If this information be true, one of the principal secrets of the mysterious enterprize entrusted to the direction of BUONAPARTE is at length ascertained; and notwithstanding the probability of success was against him, he has completely accomplished the first object of his expedition. We are at present unacquainted with the details of this way in which this General is reported to have made himself master of the island, but if this event has really taken place, it may be accounted for by the following considerations: There has existed at all times a considerable degree of enmity between the KNIGHTS and the inhabitants of Malts, and it must have consequently been an easy matter for the emissaries of France to gain over to their interests a great number of the Maltese. The defence of the island was entrusted to about 4,000 men only, chiefly composed of French deserters; the Knights who resided in it were few in number, and several of them were suspected of being tainted with the revolutionary frenzy and new system of disorganization.
BUONAPARTE had on board his fleet DOLOMIEU, one of the Commanders of the Order, who had formerly distinguished himself as a friend of revolutionary principles, even before the French Revolution was carried into effect. This person had been implicated in the insurrection which was excited some time since in the island against the Grand Master ROHAN, and was sentenced on that account to seven years imprisonment. He afterwards made his escape, and the spirit of vengeance, combined with that of anarchy, has no doubt made him an active instrument in effecting the destruction of his own order, and the subjection of the Island to the Empire of France. Such are the means which the French have possibly used in order to make themselves masters of the Island, impregnable in itself, if its defenders were inspired with true courage, and influenced by unanimity.
If BUONAPARTE has really taken possession of Malta, the consequences must be of the greatest importance to the French Republic. She will of course be mistress of the Luvant, and command exclusively the commerce of that rich part of the world. A few cruizers employed between Sicily and Malta, and Malta ad Africa, will prevent without much exertion any vessel from navigating in that part, and a squadron stationed in the fine and convenient ports of the island, will command all the coasts of Italy in the Adriatic Sea, in which France already occupies the important Island of Corfu. Her influence will consequently extend in a proportionate degree to the Archipelago. She may also be enabled to give law to Candia, and the other Turkish islands: and should she wish to open a communication with India by the Red Sea, Malta will be naturally considered as the first point necessary to the success of the expedition, and the principal storehouse for the various materials which she may think proper to employ in promoting that end. Exclusive of these considerations, Malta, in its present situation, must prove highly advantageous to France. It contains 150,000 inhabitants, among whom are 6000 good seamen; it has an arsenal well filled, and an immense quantity of cannon of almost every calibre. The money in the public treasury has been accumulating for a long time past, in consequence of the economy of the successive Grand Masters, and the riches which have been lately sent to Malta, as to a place of certain safety by the Italian Emigrants, will add considerably to the spoils of the enemy.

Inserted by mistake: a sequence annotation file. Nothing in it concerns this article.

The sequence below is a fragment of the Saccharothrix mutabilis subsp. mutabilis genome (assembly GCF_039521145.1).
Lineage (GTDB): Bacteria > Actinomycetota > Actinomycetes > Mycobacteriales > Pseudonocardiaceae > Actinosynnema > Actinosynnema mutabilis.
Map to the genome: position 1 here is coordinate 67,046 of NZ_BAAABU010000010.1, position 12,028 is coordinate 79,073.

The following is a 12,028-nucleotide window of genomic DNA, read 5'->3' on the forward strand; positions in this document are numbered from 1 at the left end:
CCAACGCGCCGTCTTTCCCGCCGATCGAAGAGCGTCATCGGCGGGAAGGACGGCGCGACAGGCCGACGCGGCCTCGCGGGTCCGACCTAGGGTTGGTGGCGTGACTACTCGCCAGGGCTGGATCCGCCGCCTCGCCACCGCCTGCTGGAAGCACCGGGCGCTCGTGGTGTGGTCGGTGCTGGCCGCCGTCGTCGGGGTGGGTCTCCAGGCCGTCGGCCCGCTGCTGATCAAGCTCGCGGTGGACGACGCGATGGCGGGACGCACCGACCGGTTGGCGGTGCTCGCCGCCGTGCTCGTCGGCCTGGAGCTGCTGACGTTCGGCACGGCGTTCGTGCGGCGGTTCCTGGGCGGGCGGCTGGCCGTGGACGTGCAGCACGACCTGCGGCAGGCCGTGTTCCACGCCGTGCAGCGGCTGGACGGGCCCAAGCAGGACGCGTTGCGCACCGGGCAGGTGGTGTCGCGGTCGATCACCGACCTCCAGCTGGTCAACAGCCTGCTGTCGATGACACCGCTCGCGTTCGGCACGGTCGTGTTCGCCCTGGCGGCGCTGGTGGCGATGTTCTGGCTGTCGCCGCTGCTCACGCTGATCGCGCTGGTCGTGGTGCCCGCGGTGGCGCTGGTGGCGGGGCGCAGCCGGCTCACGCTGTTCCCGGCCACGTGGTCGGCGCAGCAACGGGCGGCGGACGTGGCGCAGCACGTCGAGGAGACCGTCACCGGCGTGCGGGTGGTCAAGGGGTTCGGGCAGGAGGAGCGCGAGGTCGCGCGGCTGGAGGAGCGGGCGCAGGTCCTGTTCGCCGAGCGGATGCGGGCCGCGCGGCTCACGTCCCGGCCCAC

THE TIMES OF LONDON
October 5, 1798
BUONAPARTE, Member of the National Institute, and General in Chief at the Head-quarters on Board the L’ORIENT.
The 4th Messidor (22d June) 6 Year.
Soldiers, you are to undertake a conquest, the result of which, for the civilation and commerce of the world, are incalculable. You are going to strike the most decisive blow against England, and may, here long, be able to complete her destruction.
We are to make some fatiguing marches; we must fight several battles; we are sure to succeed, for fortune smiles on us. The BEYS, who favour exclusively the English commerce, who have treated our merchants in a manner of ignorance, and organize over the unfortunate inhabitants of the Nile, will a few days after our arrival exist no more. The people with whom we are going to live, are Mameluck. The first article of their Creed is this: There is no other God but God, and Mahemet is his Prophet. Do we contradict them; treat them as we did the Jews; shew respect for their Mustis and Imans, as you have done for Rabbis and Bishops; manifest the same regard to the monks, and to the Mosques, as you did for the Convents and Synagoges, for the religion of Moses and Jesus Christ. The Roman legions protected all religions; you will with manners and customes widely different from those of yours; you must use yourselves to them. The people whose country you are going to enter, respect women in a different manner than we do. Plunder evokes only a few men; it disgraces us; our enemies people whom it is our interest to have for our friends. The town which we are going to enter was built by ALEXANDER; at every step we meet with objects recalling to our mind great events, worthy to excite the emulation of the French.
THE EMPEROR’S FRIEND – MARSHAL JEAN LANNES
by Margaret Scott Chrisawn
IN THE WORDS OF NAPOLEON – The Emperor Day by Day
Edited by R. M. Johnston – New Material by Philip J. Haythornthwaite
FASTES DE LA NATION FRANCAISE – 1825 Edition
by Ternisien D’Haudricourt